C.C. McLean students, fish and game clubs help Manitoulin Streams

Maria Diebolt of Manitoulin Streams Improvement Association provides training on the best way to plant trees to students of C.C. McLean Public School, last week.

Work part of Manitoulin Streams rehabilitation project on Kagawong River

KAGAWONG—Students in the Grade 4-5 class at Charles C. McLean Public School, along with members of the Gore Bay Fish and Game Club (GBFGC), and several local volunteers assisted Manitoulin Streams Improvement Association in a tree planting program last week, as part of the Manitoulin Streams KAG 172 and 174 rehabilitation project.

“That Kagawong site was identified for one of our rehabilitation projects, and we have a Kagawong enhancement strategy in place to get the area at the mouth of the river by the bridge restored,” Seija Deschenes, Manitoulin Streams Project Coordinator told the Recorder on Monday.

“There was an island in the middle of the stream, in the area before the bridge, and although the water was going around it, it was causing a lot of erosion on the banks and more was being taken away from the shoreline,” said Ms. Deschenes. She noted the island was removed so the water could flow in the centre of the stream.

“The Kagwong River drains an area of 243km into Mudge Bay of Lake Huron over a total distance of 3.2 kilometres,” explained Ms. Deschenes. “The upper portion is a slow, winding extension of Lake Kagawong which flows up to the edge of Highway 540. Three dams control the main flow, which then passes beneath Highway 540 and over Bridal Veil Falls. A second outlet upstream allows water to flow into an existing hydroelectric plant discharging into the river downstream. The section of the river downstream of Bridal Veil Falls to the mouth of Mudge Bay is referred to as the Lower Kagawong River; it’s one kilometre long and flows over a mixed substrate of limestone shale, gravel, cobble, boulders and sand. Coho, Chinook, pink and Atlantic salmon, as well as rainbow and brook trout use this area for spawning.”

Ms. Deschenes noted, “Kagawong River is a high tourist area in the town of Kagawong consisting of beautiful cascading waterfalls, walking trails, mixed plant growth, recreational fishing and viewing areas during the spring and fall spawning runs.”

“We are rehabilitating two sites along the Lower Kagawong River,” noted Ms. Deschenes. “There are a total of 20 priority sites to rehabilitate on Kagawong River and of those we have already completed three. Sites Kag172 and Kag 174 were identified in the Kagawong River Enhancement Strategy document with the following issues: fast flowing water; no resting areas for migrating fish; erosion on the right bank widening the river; fluctuating water levels due to a hydro dam; sediment discharge; lack of riparian vegetation and canopy on left side, and the river flow was being split around an island.”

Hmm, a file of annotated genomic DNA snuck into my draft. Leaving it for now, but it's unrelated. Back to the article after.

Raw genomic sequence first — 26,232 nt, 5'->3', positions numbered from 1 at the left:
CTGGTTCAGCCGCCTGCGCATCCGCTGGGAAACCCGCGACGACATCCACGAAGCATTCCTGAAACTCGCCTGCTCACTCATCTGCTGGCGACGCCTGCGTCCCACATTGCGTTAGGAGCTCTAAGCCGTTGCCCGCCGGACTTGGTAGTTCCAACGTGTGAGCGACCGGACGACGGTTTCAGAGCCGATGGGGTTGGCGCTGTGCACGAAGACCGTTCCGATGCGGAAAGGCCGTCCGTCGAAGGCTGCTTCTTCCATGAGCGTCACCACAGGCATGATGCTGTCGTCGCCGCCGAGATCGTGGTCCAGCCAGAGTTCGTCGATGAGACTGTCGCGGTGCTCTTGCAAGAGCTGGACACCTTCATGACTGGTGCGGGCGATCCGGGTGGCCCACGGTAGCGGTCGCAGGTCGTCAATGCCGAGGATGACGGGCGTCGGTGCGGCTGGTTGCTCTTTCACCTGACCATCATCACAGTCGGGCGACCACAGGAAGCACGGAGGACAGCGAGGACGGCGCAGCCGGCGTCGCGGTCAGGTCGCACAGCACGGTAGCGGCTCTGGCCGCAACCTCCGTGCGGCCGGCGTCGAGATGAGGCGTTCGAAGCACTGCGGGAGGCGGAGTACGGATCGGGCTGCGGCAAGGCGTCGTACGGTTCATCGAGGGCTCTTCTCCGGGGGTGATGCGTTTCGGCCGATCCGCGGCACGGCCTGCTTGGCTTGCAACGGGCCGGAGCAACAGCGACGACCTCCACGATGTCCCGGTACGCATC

“This year’s work will mitigate bank erosion, improve in-stream and riparian habitat and allow fish easier access to upstream locations for spawning,” continued Ms. Deschenes. “By completing these projects, we expect to rehabilitate 100 linear metres of stream bank, in stream habitat, and riparian buffers.”

The project involves the supply and installation of the following general works at the site, 125 centimeters of river stone, two cross vanes, four metre armourstone view point, 11 root wads, 697 potted shrub plantings, 200 trees and shrubs from Manitoulin Streams nursery planted by the C.C. McLean Grade 4-5 class and GBFGC members and volunteers, seed mix, and coir mat.

For the tree planting, “we try to create a diverse habitat, so we used trees like maple, cedar and a variety of different shrubs,” said Ms. Deschenes. About 200 trees were planted on Thursday and then more on Friday along with 697 planted shrubs. The entire project is to be complete by the end of this week.
Ms. Deschenes noted there were several partners who provided funding including Recreational Fisheries Conservation Partnership Program, Great Lakes Guardian Community Fund, WWF-Loblaws Water Fund, Echo Foundation, Patagonia World Trout, Northern Ontario Heritage Fund Corporation, Manitoulin Transport, OFAH Zone D, Ramakko’s Source for Adventure, various municipalities, various and local interest groups and donors. In-kind support was provided by the Gore Bay Fish and Game Club (tree planting), Sudbury District Stewardship Rangers, College Boreal, La Cloche Ecological Services, Board members and the C.C. McLean Grade 4-5 class.